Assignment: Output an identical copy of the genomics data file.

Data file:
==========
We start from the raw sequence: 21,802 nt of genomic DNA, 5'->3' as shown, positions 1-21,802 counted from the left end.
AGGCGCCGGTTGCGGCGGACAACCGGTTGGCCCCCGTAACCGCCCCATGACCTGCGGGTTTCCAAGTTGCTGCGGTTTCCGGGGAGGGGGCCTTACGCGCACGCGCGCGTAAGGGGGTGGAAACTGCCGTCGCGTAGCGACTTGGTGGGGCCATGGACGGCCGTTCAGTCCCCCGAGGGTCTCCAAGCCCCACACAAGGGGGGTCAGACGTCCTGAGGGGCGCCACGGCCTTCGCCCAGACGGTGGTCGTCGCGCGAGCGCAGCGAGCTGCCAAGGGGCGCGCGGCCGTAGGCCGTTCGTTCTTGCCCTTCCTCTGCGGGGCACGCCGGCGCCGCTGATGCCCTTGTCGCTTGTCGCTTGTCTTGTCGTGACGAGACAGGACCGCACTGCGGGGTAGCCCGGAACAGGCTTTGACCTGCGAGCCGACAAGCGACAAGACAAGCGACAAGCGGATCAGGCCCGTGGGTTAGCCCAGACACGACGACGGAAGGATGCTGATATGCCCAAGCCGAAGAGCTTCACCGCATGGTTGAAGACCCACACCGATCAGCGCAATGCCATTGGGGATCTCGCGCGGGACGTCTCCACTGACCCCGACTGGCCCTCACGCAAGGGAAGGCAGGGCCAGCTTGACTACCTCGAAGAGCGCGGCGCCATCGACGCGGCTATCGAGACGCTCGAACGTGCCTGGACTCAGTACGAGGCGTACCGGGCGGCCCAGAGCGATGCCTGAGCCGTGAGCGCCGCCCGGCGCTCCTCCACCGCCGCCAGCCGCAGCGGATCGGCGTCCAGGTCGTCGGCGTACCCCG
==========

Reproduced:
We start from the raw sequence: 21,802 nt of genomic DNA, 5'->3' as shown, positions 1-21,802 counted from the left end.
AGGCGCCGGTTGCGGCGGACAACCGGTTGGCCCCCGTAACCGCCCCATGACCTGCGGGTTTCCAAGTTGCTGCGGTTTCCGGGGAGGGGGCCTTACGCGCACGCGCGCGTAAGGGGGTGGAAACTGCCGTCGCGTAGCGACTTGGTGGGGCCATGGACGGCCGTTCAGTCCCCCGAGGGTCTCCAAGCCCCACACAAGGGGGGTCAGACGTCCTGAGGGGCGCCACGGCCTTCGCCCAGACGGTGGTCGTCGCGCGAGCGCAGCGAGCTGCCAAGGGGCGCGCGGCCGTAGGCCGTTCGTTCTTGCCCTTCCTCTGCGGGGCACGCCGGCGCCGCTGATGCCCTTGTCGCTTGTCGCTTGTCTTGTCGTGACGAGACAGGACCGCACTGCGGGGTAGCCCGGAACAGGCTTTGACCTGCGAGCCGACAAGCGACAAGACAAGCGACAAGCGGATCAGGCCCGTGGGTTAGCCCAGACACGACGACGGAAGGATGCTGATATGCCCAAGCCGAAGAGCTTCACCGCATGGTTGAAGACCCACACCGATCAGCGCAATGCCATTGGGGATCTCGCGCGGGACGTCTCCACTGACCCCGACTGGCCCTCACGCAAGGGAAGGCAGGGCCAGCTTGACTACCTCGAAGAGCGCGGCGCCATCGACGCGGCTATCGAGACGCTCGAACGTGCCTGGACTCAGTACGAGGCGTACCGGGCGGCCCAGAGCGATGCCTGAGCCGTGAGCGCCGCCCGGCGCTCCTCCACCGCCGCCAGCCGCAGCGGATCGGCGTCCAGGTCGTCGGCGTACCCCG